Along with considerations for what will likely be a busy holiday season in your already full life, it’s important to keep your time optimism in check. “Time optimism” refers to a person’s tendency to overestimate how quickly they’ll be able to get a specific task done. Especially if your plan to reach a goal requires doing tasks you’re less familiar with, it’s important to ward against time optimism. You’re likely unsure how long those unfamiliar tasks may take to complete. A simple technique to give yourself ample time to complete a task is to simply double the amount of time you think you’ll need.

If you enjoyed this resource on preparing your business for the last quarter of the year, you’ll probably also like reading The Cash Flow Reboot Guide, my free eBook on adapting your business to changing financial circumstances. It’s 9 pages and full of quick tips and ideas to help you plan out a stellar last quarter of 2021. Download it for free here.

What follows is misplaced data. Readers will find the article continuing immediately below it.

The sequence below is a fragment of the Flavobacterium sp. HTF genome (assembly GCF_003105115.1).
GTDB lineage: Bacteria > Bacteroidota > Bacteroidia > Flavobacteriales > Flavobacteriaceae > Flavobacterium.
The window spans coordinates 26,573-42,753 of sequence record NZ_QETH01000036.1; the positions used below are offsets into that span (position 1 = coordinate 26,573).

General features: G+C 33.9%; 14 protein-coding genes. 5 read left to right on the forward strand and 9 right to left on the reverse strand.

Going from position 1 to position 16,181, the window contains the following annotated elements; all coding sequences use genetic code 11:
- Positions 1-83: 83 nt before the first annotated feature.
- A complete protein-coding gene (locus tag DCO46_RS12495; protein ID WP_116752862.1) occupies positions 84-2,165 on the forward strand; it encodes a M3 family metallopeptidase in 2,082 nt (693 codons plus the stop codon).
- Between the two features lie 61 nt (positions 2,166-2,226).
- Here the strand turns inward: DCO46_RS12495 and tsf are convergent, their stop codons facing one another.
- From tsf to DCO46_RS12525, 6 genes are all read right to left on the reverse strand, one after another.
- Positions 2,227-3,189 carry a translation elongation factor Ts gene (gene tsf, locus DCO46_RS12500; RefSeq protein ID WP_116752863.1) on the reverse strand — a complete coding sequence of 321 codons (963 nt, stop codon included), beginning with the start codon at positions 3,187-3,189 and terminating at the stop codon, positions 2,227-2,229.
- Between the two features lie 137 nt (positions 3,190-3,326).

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Angela

Photo by Priscilla Du Preez

Boost Your Happiness By Clarifying Your Lifestyle Costs

Your business exists to support you; to fulfill your needs. If you don’t have a clear picture of what those needs are, it can be difficult for your business to fill them.

That’s why it’s so important to have a clear idea of your lifestyle costs. This gives you a foundation for your income goals. Here, you can clearly see the relationship between your personal and business finances. Below, let’s talk about a couple reasons why getting clear on your lifestyle costs is key.

Set Clear Goals

When you are clear on your lifestyle costs, you’re able to set income goals in your business that reflect how much money you actually need to live a satisfying life. You can make decisions about how much of your lifestyle costs you want/need your business to cover. As your business grows to support you, you gain a sense of fulfillment from running your business, and living an abundant life.

“Fulfillment” is a great destination – figuring out what income number feels like enough to take you there is the important part. Your income goals provide you with a roadmap for your business, so making sure they’re based on covering your needs and wants is paramount.